When a loved one has a drinking problem, it’s hard to know how to help, especially if they are in denial. In this brief guide, experts share best practices.

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You suspect your spouse, close friend, or relative has a drinking problem. Or maybe it’s so obvious, you’re shocked they can’t see it.

But they don’t.

And you’re tied up in knots, with no clue what to do. Or, maybe you’ve tried approaching your loved one. Countless times. But they just won’t listen.

There are empathetic, actionable ways to support someone with an alcohol use disorder (AUD) who may be stuck in denial.

People who are high functioning with a drinking problem “seem to have everything together,” says Matt Glowiak, PhD, LCPC, a certified advanced alcohol and drug counselor. They’re able to successfully manage tasks around their work, school, family, and finances, he says.

But maybe they drinka few glasses of wine each night to help them fall asleep. Or, they get bombed every weekend but don’t skip a beat at their demanding job.

Yet, cracks start peering through.

“The main differences with high-functioning people with substance use disorder is that it usually affects their relationships first and their job last,” says Lauren Grawert, MD, a psychiatrist at Kaiser Permanente in Virginia.

“For example, you may notice your spouse drinking more beers at dinner, sleeping less and less, and increasingly on edge well before they start missing workdays,” Grawert adds.

According toVanessa Kennedy, PhD, director of psychology at Driftwood Recovery, other high-functioning examples include:

  • a stay-at-home parent keeps up with their kids’ activities, but drinks more than they intended and gets irritable when they can’t drink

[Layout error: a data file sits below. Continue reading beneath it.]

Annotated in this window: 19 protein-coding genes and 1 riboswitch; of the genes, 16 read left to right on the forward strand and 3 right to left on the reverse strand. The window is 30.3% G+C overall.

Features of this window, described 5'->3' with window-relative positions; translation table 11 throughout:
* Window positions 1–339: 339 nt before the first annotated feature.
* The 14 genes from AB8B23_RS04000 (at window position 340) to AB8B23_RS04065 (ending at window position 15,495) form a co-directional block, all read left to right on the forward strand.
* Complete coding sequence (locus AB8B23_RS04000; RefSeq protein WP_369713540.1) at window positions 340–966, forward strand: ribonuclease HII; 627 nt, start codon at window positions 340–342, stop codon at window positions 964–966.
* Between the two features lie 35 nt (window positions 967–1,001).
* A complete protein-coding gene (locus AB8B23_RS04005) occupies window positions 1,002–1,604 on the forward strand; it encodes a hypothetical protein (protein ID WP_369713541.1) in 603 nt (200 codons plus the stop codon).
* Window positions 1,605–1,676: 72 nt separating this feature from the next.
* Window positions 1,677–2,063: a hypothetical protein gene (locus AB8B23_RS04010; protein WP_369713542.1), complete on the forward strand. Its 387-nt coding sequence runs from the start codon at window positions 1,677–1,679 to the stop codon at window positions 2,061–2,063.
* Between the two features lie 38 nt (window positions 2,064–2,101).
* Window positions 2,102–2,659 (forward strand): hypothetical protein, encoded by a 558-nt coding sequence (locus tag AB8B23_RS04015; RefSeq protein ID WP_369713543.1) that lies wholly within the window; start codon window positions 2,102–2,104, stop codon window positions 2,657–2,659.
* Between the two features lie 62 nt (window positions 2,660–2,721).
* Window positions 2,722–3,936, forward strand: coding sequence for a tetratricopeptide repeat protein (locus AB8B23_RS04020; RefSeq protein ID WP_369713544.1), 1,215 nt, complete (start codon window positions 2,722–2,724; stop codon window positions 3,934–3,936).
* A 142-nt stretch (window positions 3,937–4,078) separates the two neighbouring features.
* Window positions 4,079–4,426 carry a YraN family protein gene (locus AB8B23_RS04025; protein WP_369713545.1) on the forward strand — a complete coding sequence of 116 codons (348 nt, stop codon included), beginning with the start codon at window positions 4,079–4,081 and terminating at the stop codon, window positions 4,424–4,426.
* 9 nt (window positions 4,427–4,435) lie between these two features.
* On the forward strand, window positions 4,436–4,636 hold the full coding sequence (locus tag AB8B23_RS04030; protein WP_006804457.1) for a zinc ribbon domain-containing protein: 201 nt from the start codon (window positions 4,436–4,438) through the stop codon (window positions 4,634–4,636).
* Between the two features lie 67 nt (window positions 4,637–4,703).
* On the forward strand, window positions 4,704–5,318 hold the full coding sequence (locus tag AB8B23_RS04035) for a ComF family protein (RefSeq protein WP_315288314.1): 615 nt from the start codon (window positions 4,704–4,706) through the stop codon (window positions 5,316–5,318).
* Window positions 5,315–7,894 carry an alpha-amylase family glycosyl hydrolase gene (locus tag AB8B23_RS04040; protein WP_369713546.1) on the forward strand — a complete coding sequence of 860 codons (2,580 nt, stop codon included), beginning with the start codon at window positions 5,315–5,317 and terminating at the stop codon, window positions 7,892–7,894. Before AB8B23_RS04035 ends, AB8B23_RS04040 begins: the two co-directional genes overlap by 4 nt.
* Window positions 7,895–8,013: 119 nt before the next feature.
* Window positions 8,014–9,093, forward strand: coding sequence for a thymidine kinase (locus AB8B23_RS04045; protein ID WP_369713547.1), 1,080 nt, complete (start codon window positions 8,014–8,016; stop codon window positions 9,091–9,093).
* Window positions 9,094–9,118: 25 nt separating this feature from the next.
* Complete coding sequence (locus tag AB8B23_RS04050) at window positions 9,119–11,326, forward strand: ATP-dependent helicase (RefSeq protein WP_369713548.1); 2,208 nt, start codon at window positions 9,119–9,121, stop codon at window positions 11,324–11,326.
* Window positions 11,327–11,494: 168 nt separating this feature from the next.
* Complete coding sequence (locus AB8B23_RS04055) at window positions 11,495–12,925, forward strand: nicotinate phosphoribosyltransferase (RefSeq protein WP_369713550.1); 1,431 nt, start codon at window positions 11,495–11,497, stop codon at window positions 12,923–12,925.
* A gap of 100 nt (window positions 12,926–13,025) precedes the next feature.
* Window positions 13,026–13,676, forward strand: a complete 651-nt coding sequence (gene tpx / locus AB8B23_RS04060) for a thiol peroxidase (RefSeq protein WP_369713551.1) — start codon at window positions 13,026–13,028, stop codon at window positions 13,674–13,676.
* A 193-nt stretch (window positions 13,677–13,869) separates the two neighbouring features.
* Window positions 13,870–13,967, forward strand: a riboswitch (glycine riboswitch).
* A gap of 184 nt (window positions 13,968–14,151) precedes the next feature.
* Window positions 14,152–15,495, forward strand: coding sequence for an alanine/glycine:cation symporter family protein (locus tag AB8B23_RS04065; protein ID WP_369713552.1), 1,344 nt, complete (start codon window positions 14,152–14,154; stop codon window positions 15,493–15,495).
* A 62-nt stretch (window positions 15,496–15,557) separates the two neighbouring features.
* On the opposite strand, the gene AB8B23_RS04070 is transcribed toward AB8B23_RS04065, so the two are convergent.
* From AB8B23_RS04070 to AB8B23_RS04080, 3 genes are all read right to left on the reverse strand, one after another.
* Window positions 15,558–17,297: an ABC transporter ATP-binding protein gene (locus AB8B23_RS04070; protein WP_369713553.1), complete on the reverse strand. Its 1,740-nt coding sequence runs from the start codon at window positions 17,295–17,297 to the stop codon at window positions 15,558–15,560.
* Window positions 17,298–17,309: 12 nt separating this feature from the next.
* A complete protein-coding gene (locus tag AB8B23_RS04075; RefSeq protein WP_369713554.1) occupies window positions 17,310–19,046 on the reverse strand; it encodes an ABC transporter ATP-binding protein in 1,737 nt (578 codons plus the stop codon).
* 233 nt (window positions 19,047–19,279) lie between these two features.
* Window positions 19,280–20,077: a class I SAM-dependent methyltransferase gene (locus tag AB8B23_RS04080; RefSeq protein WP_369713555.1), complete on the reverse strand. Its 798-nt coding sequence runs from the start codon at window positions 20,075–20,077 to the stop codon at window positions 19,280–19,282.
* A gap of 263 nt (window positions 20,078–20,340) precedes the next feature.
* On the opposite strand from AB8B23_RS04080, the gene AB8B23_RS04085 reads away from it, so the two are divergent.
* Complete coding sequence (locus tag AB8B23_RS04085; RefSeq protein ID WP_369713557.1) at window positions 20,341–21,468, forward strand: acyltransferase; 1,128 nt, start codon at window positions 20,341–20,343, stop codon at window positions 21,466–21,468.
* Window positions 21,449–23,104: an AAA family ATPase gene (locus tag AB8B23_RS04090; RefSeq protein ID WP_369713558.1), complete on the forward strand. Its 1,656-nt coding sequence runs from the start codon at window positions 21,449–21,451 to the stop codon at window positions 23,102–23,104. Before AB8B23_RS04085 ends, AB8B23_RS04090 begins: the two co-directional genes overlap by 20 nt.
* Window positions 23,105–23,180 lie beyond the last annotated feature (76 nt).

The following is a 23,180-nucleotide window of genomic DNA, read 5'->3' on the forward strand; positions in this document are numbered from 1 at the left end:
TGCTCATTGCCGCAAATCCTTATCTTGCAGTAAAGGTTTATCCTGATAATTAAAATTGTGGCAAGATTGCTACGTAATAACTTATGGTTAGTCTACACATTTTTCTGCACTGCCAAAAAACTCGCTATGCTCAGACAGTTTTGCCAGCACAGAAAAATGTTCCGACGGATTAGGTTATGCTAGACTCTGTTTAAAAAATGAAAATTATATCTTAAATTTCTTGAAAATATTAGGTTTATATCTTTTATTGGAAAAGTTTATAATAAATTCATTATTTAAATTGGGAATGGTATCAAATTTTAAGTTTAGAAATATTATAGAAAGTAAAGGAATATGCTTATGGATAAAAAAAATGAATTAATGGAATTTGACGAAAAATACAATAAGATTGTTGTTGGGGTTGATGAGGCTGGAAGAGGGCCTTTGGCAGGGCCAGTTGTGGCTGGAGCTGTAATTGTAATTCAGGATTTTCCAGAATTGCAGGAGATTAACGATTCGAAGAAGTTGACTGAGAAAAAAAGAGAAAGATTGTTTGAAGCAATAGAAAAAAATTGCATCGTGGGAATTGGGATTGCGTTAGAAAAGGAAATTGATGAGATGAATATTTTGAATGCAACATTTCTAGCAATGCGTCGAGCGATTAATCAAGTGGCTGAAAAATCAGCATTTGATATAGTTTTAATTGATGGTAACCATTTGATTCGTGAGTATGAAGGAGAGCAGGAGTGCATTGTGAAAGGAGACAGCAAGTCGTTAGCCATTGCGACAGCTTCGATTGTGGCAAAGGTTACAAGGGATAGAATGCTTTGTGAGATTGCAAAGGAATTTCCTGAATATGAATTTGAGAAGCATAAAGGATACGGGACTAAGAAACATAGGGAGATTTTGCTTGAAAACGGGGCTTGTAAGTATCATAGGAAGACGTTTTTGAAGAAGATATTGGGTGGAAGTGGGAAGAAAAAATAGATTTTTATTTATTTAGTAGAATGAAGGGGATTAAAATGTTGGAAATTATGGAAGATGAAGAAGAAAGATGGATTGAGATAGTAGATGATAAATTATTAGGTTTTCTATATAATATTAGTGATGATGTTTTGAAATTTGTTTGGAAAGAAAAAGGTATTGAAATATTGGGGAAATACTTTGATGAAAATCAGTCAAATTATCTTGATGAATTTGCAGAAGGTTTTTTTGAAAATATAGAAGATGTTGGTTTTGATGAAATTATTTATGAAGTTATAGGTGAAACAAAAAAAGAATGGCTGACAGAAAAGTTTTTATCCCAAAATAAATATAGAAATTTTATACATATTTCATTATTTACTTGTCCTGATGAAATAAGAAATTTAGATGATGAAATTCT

• a high-performing sales exec continually gets behind the wheel after several drinks
  • a retiree drinks throughout the day, particularly when operating potentially dangerous power tools

In short, “there’s not a single image of AUD,” points out Sabrina Spotorno, a clinical social worker and alcoholism and substance abuse counselor at Monument.

In the Diagnostic and Statistical Manual of Mental Disorders, 5th edition (DSM-5), the diagnostic criteria for AUD features 11 symptoms, including:

  • drinking more than intended
  • trying to cut back but not being able to
  • letting alcohol consume your days
  • having an unrelenting craving for alcohol
  • not being able to meet social, home, or work obligations
  • experiencing relationship problems
  • developing health or mood complications, such as anxiety and depression
  • engaging in risky behavior, such as drinking and driving
  • developing a tolerance to alcohol
  • avoiding important activities in order to drink
  • experiencing withdrawal symptoms, such as sleeping problems, shakiness, or a racing heart

Depending on the number of symptoms, their AUD may be:

  • mild
  • moderate
  • severe

If your loved one is in denial or doesn’t want to seek treatment, they’re not alone. According to the 2019 National Survey on Drug Use and Health,about 14.5 million people have an AUD, and yet only 7% received treatment that year.

According to Kennedy, when someone doesn’t realize they have a drinking problem, they may:

  • Minimize the impact: “Everybody has to call in sick because of a hangover sometimes,” or, “It’s not like I ever drive home drunk; I always call an Uber.”
  • Shift the blame: “If my boss wasn’t such a jerk, I wouldn’t need to drink to unwind,” “My daughter’s behavior problems are so stressful that I don’t know how else to relax,” or “I need a drink to deal with my family!”